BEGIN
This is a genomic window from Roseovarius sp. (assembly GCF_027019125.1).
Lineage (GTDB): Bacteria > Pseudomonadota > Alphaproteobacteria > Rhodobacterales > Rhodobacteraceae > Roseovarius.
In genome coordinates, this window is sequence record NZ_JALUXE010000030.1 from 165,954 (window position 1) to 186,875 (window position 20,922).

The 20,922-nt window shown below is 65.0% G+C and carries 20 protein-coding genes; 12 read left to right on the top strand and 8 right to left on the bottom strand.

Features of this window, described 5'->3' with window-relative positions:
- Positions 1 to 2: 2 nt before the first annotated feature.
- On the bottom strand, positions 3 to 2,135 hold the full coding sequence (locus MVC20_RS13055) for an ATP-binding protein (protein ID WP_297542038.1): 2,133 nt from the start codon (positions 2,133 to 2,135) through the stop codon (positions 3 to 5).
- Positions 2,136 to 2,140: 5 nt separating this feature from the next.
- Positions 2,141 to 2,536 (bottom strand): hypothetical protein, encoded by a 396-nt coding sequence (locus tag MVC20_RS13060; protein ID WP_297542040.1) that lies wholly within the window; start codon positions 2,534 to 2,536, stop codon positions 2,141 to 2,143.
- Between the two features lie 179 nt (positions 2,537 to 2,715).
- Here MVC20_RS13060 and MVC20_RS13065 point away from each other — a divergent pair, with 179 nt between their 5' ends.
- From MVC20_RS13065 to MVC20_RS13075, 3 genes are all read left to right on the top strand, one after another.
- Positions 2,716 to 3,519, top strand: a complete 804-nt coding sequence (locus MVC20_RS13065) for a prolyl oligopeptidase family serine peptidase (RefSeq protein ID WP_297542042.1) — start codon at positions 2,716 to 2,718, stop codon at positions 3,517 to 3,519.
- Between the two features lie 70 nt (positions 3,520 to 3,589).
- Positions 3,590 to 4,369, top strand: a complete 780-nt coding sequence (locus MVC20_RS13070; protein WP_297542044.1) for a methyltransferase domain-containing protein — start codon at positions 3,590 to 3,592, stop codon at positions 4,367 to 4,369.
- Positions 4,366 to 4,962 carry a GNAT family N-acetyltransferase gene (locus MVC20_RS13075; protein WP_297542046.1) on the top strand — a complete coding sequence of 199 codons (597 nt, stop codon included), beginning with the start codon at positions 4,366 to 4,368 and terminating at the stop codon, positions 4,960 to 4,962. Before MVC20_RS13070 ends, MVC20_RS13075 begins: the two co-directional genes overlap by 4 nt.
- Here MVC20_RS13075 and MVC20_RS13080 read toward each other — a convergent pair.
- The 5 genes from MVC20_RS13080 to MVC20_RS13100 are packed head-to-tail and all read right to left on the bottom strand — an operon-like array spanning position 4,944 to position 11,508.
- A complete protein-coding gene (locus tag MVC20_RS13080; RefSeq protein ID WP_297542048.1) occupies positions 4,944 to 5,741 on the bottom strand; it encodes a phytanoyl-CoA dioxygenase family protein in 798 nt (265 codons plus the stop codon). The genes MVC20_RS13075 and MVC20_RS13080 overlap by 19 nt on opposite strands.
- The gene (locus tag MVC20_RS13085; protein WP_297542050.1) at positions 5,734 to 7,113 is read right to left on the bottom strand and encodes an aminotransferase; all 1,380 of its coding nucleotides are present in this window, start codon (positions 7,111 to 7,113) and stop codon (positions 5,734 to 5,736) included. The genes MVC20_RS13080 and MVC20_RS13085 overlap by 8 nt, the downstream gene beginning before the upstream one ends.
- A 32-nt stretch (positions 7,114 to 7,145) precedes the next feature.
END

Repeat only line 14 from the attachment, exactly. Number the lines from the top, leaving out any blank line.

- Between the two features lie 70 nt (positions 3,520 to 3,589).